I was going back through linear regression and I found two equations for finding the best fit slope given X and y. This is one: $$m=\frac{\sum_{i=0}^{n}(x_i - \bar{x})(y_i - \bar{y})}{\sum_{i=0}^{n}(x_i - \bar{x}^2)}$$ and this is the other: $$m=\frac{\bar{x}.\bar{y}-\bar{xy}}{\bar{x}^2 - \bar{x^2}}$$ I programmed both of them with Numpy and tested the second implementation with the same set of numbers and got the same slope value, but the first implementation yielded different results). What's the difference between those three and which should I use?

Here is my implementation of the first equation:

m = (np.sum(np.dot(X - np.mean(X), y - np.mean(y)))) / (np.sum(np.square(X - np.mean(X))))

and the second:

m = (np.dot(np.mean(X), np.mean(y)) - np.mean(np.dot(X, y))) / (np.square(np.mean(X)) - np.mean(np.square(X)))
  • $\begingroup$ What are the sums in your second line of code? There are no sums in your question. $\endgroup$
    – Dave
    Jul 20 at 15:55
  • $\begingroup$ en.wikipedia.org/wiki/Simple_linear_regression $\endgroup$ Jul 20 at 16:06
  • $\begingroup$ @Dave yeah sorry I mixed them up, the sums are in the first equation. $\endgroup$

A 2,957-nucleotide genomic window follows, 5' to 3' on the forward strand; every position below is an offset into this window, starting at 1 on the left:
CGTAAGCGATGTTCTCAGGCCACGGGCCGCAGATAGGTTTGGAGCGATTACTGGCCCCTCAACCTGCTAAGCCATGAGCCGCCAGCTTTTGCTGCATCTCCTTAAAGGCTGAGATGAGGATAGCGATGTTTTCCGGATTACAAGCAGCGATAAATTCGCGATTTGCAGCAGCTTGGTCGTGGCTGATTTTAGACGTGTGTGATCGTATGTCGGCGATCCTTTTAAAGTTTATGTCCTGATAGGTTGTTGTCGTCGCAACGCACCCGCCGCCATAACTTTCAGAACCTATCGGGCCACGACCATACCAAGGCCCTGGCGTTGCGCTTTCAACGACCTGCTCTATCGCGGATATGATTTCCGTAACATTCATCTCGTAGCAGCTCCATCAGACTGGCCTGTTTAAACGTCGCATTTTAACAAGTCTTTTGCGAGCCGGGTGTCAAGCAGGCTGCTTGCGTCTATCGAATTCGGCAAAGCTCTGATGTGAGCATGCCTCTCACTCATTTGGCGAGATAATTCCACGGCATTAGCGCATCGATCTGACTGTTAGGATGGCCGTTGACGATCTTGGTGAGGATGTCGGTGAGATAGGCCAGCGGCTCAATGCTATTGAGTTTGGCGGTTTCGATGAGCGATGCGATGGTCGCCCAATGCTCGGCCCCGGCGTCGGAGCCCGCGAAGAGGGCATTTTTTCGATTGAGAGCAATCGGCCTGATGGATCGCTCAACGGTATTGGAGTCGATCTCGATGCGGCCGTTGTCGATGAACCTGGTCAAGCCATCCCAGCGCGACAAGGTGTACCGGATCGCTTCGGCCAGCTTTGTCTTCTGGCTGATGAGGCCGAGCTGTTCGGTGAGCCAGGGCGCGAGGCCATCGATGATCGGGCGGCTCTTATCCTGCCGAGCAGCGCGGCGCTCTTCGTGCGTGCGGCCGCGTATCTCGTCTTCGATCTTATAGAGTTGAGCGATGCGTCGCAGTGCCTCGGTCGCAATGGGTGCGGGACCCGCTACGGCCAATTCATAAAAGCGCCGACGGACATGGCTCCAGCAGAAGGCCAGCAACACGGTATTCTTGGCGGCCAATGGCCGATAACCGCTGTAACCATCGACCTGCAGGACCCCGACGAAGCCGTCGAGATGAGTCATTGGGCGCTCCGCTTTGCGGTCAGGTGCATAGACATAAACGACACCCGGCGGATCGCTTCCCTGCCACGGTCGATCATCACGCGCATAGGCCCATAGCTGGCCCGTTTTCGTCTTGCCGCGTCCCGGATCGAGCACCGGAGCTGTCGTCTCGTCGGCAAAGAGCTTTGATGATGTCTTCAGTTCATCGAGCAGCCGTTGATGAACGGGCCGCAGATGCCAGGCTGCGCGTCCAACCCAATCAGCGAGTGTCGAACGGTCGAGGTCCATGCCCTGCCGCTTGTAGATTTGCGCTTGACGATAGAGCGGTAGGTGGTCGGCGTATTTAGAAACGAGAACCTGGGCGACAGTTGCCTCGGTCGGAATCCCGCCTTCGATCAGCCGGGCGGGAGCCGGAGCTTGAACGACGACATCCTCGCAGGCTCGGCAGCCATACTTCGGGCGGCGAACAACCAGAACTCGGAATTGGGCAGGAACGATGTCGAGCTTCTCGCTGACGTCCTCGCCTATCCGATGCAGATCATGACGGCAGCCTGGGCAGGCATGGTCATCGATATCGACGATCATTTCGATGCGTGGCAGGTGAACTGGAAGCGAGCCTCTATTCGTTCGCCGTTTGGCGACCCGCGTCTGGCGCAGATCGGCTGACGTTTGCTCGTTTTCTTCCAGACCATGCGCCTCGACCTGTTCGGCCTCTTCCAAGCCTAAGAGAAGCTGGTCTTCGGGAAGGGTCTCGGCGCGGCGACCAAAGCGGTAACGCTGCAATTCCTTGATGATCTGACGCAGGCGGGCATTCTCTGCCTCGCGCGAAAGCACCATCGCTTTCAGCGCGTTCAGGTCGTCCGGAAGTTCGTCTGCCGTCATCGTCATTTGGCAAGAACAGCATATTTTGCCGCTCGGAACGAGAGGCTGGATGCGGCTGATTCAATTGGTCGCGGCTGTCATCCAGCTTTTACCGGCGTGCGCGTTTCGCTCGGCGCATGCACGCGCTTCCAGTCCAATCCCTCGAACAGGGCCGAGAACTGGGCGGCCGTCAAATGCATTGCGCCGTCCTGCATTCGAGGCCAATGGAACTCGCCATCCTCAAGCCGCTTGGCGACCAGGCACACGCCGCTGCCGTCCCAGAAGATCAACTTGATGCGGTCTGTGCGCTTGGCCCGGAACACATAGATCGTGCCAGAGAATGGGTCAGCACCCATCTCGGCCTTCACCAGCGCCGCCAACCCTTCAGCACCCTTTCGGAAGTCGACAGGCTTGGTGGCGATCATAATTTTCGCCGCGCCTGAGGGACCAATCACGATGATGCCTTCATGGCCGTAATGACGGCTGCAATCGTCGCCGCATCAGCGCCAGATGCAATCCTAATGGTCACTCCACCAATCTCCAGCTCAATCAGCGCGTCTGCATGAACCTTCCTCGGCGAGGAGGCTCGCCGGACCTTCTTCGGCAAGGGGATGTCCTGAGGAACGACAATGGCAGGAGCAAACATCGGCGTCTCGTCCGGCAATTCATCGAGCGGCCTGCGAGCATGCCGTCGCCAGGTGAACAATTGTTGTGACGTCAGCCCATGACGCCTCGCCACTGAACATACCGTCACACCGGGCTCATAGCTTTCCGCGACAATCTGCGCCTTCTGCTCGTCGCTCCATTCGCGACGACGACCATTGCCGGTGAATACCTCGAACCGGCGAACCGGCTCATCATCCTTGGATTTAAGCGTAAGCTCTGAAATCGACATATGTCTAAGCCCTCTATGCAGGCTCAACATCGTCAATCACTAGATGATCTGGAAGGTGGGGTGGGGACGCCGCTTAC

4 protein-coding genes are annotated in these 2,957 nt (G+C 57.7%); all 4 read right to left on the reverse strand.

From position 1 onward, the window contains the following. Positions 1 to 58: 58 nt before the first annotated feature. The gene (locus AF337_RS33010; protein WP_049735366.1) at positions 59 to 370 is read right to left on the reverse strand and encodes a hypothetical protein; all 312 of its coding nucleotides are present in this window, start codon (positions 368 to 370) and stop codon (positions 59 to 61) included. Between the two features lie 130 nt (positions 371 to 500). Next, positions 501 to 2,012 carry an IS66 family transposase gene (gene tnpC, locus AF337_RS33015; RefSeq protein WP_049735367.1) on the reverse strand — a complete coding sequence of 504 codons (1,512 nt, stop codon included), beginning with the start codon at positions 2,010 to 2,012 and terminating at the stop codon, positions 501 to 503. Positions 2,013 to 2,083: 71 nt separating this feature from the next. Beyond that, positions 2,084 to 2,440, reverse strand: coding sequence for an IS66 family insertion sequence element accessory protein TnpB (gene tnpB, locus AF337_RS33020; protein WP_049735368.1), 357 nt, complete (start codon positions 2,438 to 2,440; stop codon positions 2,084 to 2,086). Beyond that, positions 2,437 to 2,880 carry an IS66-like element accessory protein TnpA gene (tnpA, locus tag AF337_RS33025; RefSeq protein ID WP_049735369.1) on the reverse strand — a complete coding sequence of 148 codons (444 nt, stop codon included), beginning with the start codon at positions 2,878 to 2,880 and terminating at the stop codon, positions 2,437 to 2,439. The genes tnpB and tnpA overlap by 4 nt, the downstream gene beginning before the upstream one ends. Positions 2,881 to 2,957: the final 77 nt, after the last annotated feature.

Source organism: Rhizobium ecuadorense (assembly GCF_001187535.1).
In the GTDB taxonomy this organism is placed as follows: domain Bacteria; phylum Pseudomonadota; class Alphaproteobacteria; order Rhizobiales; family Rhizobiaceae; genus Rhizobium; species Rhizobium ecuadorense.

– Kareem Amr
    Jul 20 at 17:32

It looks like there are a couple of problems.

First, the python code for the 1st equation does not implement it correctly. The first line of code (for the first equation in the OP) should be

m = (np.sum(np.dot(X - np.mean(X), y - np.mean(y)))) / np.sum(X - np.square(np.mean(X)))

However the first equation is wrong. It's not:

$$m=\frac{\sum_{i=0}^{n}(x_i - \bar{x})(y_i - \bar{y})}{\sum_{i=0}^{n}(x_i - \bar{x}^2)}$$


$$ m=\frac{\sum_{i=0}^{n}(x_i - \bar{x})(y_i - \bar{y})}{\sum_{i=0}^{n}(x_i - \bar{x})^2} $$

So in (Num)Python that would be:

m = (np.sum(np.dot(X - np.mean(X), y - np.mean(y)))) / (np.sum(np.square(X - np.mean(X))))
  • $\begingroup$ Thank you for your help Robert, I implemented the first equation correctly I guess I just wrote it in Latex wrong, my original question was what is the difference, if any, between the two equations as to getting the best fit slope? $\endgroup$
    – Kareem Amr
    Jul 22 at 1:25
  • $\begingroup$ You're welcome. They are equavalent (just expand the brackets in the first one and rearrange). There is a comutational benefit in using the 2nd one, since it does not require any summations and therefore will be more efficient. $\endgroup$ Jul 22 at 10:46
  • $\begingroup$ Does this answer your question ? If so please consider marking it as the accepted answer. If not, please let us know why. Also, if you haven't already, please consider upvoting it $\endgroup$ Aug 21 at 18:27

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